President Zelenskyy honors Utah’s Honorary Consul to Ukraine, Signs Agreement with UT businessmen during U.S. visit
Sep 21, 2023, 7:40 PM | Updated: 10:27 pm
WASHINGTON D.C. — A Utah man was among those honored by President Volodymyr Zelenskyy on Friday at the National Archives. The Ukrainian President was visiting D.C. and called a few Utahns to attend a speech and award ceremony.
Utah’s Honorary Consul, Jonathan Freedman, said he answered a call Sunday night requesting his presence in D.C. with President Zelenskyy. He never expected to receive a presidential award.
“I was really ecstatic, very honored and humbled,” said Freedman. “I was totally surprised.”
Though unexpected, this was not Freedman’s first time meeting Zelenskyy.
Earlier in 2023, Freedman traveled to Ukraine with Utah legislators and businessmen, becoming the first state delegation to visit Ukraine during the war.
“It was heart wrenching,” said Freedman, “but I will tell you that what I saw on that trip was also heartwarming.”
Freedman saw billboards on street corners with Utah’s delicate arch that thanked Utahn’s in Ukrainian.
It’s because Utah, said Freedman, didn’t skip a beat when it came to sending relief efforts.
“Amidst the devastation and the atrocities that we saw, we saw the best of humanity rise up. That’s what I’m most proud of,” said Freedman.
Non-profits like August Mission, To Ukraine With Love and others like Gail Miller, First Lady Abby Cox, The Church of Jesus Christ of Latter-day Saints were some of the first to respond to the crisis in Ukraine.
Aaron and Ryan Starks were business owners that jumped in to help.
The Starks started the Utah Aerospace and Defense Association years before the Ukraine crisis. President Zelenskyy invited them to provide drone technology, armored vehicles, satellites, cameras and more.
“They sought us. Utah is quickly becoming a world leader,” said Ryan. “We’re becoming the shining star on the hill and people are seeking us out because of our economy, culture and because of our people.”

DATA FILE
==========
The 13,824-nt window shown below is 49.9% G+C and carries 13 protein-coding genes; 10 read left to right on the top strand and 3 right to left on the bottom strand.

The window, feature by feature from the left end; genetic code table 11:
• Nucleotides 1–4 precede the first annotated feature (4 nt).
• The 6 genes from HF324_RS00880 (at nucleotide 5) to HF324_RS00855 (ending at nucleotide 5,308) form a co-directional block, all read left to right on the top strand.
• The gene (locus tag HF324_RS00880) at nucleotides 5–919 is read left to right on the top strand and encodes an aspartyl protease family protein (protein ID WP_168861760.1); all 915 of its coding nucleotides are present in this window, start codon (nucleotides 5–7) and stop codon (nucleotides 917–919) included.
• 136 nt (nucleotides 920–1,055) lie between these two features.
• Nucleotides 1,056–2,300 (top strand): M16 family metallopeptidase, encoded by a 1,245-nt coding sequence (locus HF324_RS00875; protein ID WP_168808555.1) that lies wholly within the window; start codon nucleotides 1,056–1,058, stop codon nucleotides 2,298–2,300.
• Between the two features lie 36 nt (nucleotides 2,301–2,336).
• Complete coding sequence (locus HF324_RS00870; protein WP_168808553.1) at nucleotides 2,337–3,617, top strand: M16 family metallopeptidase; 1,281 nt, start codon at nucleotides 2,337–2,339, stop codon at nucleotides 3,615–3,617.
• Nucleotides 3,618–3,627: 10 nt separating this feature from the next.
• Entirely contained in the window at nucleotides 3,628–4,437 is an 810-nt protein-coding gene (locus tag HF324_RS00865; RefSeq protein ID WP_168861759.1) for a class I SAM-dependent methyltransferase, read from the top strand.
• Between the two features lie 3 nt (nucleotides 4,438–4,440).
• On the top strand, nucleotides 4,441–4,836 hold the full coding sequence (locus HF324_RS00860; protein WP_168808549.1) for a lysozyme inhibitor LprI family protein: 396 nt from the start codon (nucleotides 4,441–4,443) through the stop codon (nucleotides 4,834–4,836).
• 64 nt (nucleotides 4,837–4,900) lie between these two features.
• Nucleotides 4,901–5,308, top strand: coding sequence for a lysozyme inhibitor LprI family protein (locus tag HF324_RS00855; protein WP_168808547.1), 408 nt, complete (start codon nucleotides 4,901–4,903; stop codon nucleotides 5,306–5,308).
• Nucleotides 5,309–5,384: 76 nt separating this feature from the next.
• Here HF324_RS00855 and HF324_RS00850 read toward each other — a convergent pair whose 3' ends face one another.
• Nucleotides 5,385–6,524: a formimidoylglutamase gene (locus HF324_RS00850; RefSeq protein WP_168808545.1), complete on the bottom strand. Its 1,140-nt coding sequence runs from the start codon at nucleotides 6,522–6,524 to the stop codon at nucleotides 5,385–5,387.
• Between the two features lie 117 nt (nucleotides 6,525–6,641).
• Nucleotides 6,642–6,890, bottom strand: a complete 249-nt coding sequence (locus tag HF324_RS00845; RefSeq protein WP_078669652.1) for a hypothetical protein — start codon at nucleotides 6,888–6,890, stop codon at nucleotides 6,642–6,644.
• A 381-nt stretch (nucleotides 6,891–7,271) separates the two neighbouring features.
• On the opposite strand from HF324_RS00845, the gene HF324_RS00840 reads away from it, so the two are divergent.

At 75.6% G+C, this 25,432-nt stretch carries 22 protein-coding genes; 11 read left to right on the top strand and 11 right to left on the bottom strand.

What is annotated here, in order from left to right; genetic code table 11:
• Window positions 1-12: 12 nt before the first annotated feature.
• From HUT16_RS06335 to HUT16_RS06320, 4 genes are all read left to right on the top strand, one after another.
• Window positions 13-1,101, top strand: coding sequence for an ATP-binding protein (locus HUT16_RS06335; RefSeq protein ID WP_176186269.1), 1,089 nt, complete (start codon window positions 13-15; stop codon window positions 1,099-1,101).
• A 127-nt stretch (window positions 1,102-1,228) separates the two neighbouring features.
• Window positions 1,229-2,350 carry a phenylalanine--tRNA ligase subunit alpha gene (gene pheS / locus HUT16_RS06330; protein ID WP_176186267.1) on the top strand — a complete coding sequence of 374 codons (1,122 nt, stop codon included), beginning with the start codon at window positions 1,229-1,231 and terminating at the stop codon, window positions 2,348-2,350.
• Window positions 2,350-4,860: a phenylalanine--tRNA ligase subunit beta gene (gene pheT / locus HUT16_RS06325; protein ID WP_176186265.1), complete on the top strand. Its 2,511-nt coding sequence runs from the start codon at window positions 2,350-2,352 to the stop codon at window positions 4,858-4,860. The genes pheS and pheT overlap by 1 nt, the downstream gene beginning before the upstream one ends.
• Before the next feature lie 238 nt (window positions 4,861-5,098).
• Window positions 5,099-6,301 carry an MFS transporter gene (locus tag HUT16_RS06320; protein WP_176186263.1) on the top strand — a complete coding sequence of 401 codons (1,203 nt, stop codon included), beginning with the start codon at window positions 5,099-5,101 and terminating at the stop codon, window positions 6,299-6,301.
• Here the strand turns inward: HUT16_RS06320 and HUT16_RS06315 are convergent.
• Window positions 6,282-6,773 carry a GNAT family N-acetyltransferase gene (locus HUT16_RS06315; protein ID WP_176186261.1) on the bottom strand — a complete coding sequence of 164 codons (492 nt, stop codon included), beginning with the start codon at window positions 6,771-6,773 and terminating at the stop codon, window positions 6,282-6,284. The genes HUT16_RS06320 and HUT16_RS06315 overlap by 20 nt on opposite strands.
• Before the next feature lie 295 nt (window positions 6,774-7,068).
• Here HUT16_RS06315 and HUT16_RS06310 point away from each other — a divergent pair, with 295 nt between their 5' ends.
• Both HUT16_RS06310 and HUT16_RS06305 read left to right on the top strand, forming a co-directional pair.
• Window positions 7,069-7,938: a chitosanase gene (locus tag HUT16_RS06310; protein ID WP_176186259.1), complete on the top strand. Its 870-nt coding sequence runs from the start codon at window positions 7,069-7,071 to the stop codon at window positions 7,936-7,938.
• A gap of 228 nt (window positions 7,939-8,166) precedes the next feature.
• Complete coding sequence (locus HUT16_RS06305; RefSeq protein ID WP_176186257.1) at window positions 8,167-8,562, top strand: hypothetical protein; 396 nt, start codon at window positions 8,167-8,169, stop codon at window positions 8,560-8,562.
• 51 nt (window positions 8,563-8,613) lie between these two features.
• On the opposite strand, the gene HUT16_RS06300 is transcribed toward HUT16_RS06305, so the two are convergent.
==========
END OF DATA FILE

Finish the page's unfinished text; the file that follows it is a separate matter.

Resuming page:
On Friday, the Starks met with Zelenskyy to sign a Memorandum of Understanding (MOU), which is a non-binding agreement between partnering organizations.
“The terms of the agreement are this: we want to continue helping the Ukrainian government win this war, and we’re willing to do that by connecting them with industry partners,” said Aaron.
Part of the agreement involves sourcing F-16 parts and manufactures to Ukraine.
Another part of it involves a plan for rebuilding Ukraine after the war.
“Zelenskyy’s taking the long view on this war,” said Ryan. “He’s looking at the big picture in terms of once the war ends, where can the country be and how they can position themselves for success.”
Both the Starks and Freedman said they support continuing to help Ukraine because of the larger impact their success could have.
Freedman sited the importance of weakening Russia, but also deterring China. He also mentioned the impact Ukraine’s crisis has had on the surrounding European countries.
“I believe that this is an investment that is well worth the American taxpayers getting behind this,” said Freedman.
Zelenskyy’s visit to D.C. surrounded his plea to Congress for additional financial support and weapons.
Freedman said the money already spent by the U.S. has amounted to 5% of the annual defense budget, but it’s not going straight to Ukraine.
“That money is being spent here in the United States, with US defense contractors,” said Freedman. “And then what they’re producing is truly replenishing our own stockpiles.”
When the Starks spoke with President Zelenskyy, they said he was more concerned with post-war life in Ukraine.
“Zelenskyy said the war will be won and he wants to build the world’s smartest country,” said Aaron.
Utah has already invested in Ukraine, and the efforts continue.
To Ukraine With Love hired around 600 Ukrainians to build modular homes for families who’ve lost theirs in the war.
Next week, a group of Ukrainian companies travel to the Beehive State to collaborate with Silicon Slopes.
Freedman said a lot of Utah companies have hired Ukrainian programmers and software engineers, supporting the war efforts through bolstering the Ukrainian economy.
Organizations Freedman recommended donating to: